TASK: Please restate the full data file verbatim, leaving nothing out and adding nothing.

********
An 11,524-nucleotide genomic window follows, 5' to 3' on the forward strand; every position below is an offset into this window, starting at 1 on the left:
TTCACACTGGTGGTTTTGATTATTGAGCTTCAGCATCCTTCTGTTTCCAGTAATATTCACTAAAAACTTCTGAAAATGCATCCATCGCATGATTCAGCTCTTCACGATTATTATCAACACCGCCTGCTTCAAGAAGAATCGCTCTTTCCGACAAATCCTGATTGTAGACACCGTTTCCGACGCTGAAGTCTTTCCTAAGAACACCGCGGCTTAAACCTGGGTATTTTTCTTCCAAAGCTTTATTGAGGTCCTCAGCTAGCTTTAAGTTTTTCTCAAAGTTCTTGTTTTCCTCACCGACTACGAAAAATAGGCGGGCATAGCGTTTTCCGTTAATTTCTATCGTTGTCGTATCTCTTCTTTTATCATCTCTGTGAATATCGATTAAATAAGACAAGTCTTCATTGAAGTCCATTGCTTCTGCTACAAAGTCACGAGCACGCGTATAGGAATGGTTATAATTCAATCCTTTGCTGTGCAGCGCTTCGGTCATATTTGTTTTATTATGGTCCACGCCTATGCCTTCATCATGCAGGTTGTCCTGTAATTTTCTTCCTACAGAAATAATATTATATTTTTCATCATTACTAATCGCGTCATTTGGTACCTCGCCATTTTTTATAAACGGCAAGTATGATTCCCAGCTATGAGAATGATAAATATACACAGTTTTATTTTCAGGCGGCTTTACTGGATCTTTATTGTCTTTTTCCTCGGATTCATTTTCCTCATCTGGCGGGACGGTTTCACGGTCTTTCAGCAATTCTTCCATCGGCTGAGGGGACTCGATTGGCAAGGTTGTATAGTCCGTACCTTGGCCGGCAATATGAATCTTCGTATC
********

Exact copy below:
An 11,524-nucleotide genomic window follows, 5' to 3' on the forward strand; every position below is an offset into this window, starting at 1 on the left:
TTCACACTGGTGGTTTTGATTATTGAGCTTCAGCATCCTTCTGTTTCCAGTAATATTCACTAAAAACTTCTGAAAATGCATCCATCGCATGATTCAGCTCTTCACGATTATTATCAACACCGCCTGCTTCAAGAAGAATCGCTCTTTCCGACAAATCCTGATTGTAGACACCGTTTCCGACGCTGAAGTCTTTCCTAAGAACACCGCGGCTTAAACCTGGGTATTTTTCTTCCAAAGCTTTATTGAGGTCCTCAGCTAGCTTTAAGTTTTTCTCAAAGTTCTTGTTTTCCTCACCGACTACGAAAAATAGGCGGGCATAGCGTTTTCCGTTAATTTCTATCGTTGTCGTATCTCTTCTTTTATCATCTCTGTGAATATCGATTAAATAAGACAAGTCTTCATTGAAGTCCATTGCTTCTGCTACAAAGTCACGAGCACGCGTATAGGAATGGTTATAATTCAATCCTTTGCTGTGCAGCGCTTCGGTCATATTTGTTTTATTATGGTCCACGCCTATGCCTTCATCATGCAGGTTGTCCTGTAATTTTCTTCCTACAGAAATAATATTATATTTTTCATCATTACTAATCGCGTCATTTGGTACCTCGCCATTTTTTATAAACGGCAAGTATGATTCCCAGCTATGAGAATGATAAATATACACAGTTTTATTTTCAGGCGGCTTTACTGGATCTTTATTGTCTTTTTCCTCGGATTCATTTTCCTCATCTGGCGGGACGGTTTCACGGTCTTTCAGCAATTCTTCCATCGGCTGAGGGGACTCGATTGGCAAGGTTGTATAGTCCGTACCTTGGCCGGCAATATGAATCTTCGTATC